The Secret to Asking Questions Correctly


Customer Experience

My buddy Gary Chervitz just came back from Las Vegas. He was excited to share a customer service story with me. He prefaced it by saying it may not sound like a big deal, but after he told me what happened, I told him that while it may not be a big deal, it was still extremely important and worth sharing.

Gary was at a restaurant and almost finished with his meal. He had set his fork and knife down. The server noticed he had stopped eating, yet there was still a little food left on the plate. He asked Gary, “Are you continuing to enjoy your meal?” Gary acknowledge with a simple “Yes,” and the server came back later, after Gary had obviously finished, and took his plate.

What impressed Gary was not that the server was polite and obviously very good at his job. It was the server’s question. The actual words he used, “Are you continuing to enjoy your meal?”

What made that question stand out was what happened after talking to Gary when I went to dinner with my wife. Toward the end of the meal the server came over and asked, “You still working on that?”

I never really thought about that question before – until that night. I replayed the conversation Gary and I had earlier that day. I contrasted the two servers’ questions. Both servers’ intentions were the same, to take care of us. It’s just the language they used. One was polite – even classy and sophisticated. The other, in comparison, was a little “raw.”

Again, I’d never thought much about this before. Servers have asked questions such as “Can I take your plate?” or “Are you finished?” They are just doing their job. Even “Are you done with that?” isn’t bad. Until you compare it to the classiness of “Are you continuing to enjoy your meal?”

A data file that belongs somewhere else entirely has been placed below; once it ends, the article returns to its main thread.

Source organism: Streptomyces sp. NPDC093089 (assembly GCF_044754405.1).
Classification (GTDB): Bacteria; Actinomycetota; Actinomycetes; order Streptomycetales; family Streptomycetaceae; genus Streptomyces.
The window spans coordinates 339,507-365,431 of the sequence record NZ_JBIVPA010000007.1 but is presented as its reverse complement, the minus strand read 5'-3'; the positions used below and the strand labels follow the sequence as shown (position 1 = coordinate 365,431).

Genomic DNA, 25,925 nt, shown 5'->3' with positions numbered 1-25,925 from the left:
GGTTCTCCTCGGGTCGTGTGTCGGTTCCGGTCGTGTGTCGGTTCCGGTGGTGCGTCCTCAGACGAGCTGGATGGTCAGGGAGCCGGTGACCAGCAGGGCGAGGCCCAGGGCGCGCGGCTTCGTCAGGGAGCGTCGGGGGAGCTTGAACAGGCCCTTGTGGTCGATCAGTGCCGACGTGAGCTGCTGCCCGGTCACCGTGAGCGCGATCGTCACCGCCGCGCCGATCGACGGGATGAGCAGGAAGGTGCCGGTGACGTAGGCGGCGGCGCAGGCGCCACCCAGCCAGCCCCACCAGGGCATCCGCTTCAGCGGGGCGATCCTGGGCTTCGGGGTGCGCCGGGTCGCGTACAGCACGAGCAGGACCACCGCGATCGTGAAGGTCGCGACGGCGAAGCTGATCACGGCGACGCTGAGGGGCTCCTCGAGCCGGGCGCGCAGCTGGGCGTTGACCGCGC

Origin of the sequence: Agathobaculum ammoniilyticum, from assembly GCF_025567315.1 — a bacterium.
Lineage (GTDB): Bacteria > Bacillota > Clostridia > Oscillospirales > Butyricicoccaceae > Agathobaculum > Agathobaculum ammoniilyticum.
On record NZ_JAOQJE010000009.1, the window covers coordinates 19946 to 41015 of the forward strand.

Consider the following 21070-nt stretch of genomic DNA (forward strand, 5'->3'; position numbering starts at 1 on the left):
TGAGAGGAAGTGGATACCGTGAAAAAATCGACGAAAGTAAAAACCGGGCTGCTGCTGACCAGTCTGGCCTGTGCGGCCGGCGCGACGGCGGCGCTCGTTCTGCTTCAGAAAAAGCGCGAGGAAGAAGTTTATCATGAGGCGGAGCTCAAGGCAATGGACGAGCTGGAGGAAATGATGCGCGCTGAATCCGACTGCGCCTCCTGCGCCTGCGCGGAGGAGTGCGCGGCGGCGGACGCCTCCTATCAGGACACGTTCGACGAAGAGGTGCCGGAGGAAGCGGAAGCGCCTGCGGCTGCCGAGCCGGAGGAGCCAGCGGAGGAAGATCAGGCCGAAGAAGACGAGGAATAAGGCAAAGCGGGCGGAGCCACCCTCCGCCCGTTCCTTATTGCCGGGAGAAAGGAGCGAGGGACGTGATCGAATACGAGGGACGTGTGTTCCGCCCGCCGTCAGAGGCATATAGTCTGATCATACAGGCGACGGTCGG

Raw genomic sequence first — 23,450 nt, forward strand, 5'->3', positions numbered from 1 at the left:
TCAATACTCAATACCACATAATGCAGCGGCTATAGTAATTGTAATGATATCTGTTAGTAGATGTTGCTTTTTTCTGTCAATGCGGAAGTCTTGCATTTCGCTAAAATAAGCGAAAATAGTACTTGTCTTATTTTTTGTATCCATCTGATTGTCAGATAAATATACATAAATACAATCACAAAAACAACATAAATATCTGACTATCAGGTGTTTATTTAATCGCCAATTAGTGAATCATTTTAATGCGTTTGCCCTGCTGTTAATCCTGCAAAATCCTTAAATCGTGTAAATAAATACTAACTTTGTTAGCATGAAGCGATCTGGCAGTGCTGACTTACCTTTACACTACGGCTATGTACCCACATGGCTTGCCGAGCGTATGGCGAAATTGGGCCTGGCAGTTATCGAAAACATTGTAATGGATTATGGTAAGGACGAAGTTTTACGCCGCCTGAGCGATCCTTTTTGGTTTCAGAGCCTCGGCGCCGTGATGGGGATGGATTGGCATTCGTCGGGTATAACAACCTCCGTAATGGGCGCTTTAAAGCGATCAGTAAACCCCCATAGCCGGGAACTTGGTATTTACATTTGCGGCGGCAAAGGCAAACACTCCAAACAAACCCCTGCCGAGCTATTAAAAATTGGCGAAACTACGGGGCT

Let me share another example. I’m sure you’ve walked into a retail store and a salesperson came up to you and with a friendly smile, welcomed you and asked, “Can I help you?”

Compare that with what my friends at Ace Hardware train their people to say as a greeting. Again, with a friendly smile and warm greeting, the salesperson asks, “What can I help you find today?”

Totally different ways to ask the same question, even though you may get the same answer. Yet the customer experience is enhanced by the way the question is asked. In the restaurant, it is classier. In the retail store, it’s a friendlier open-ended question.

The secret to having people ask the right questions – in the right way – is training. Create the right question, describe the scenario, even consider role playing the scenario, and then practice it. Training and reinforcement. That’s the key to getting the people to phrase questions, responses and statements the way they should be made.

It’s all in how you say it.

 

This blog post has been re-published by kind permission of Shep Hyken – View the original post

Published On: 7th Jan 2016 - Last modified: 22nd Sep 2017
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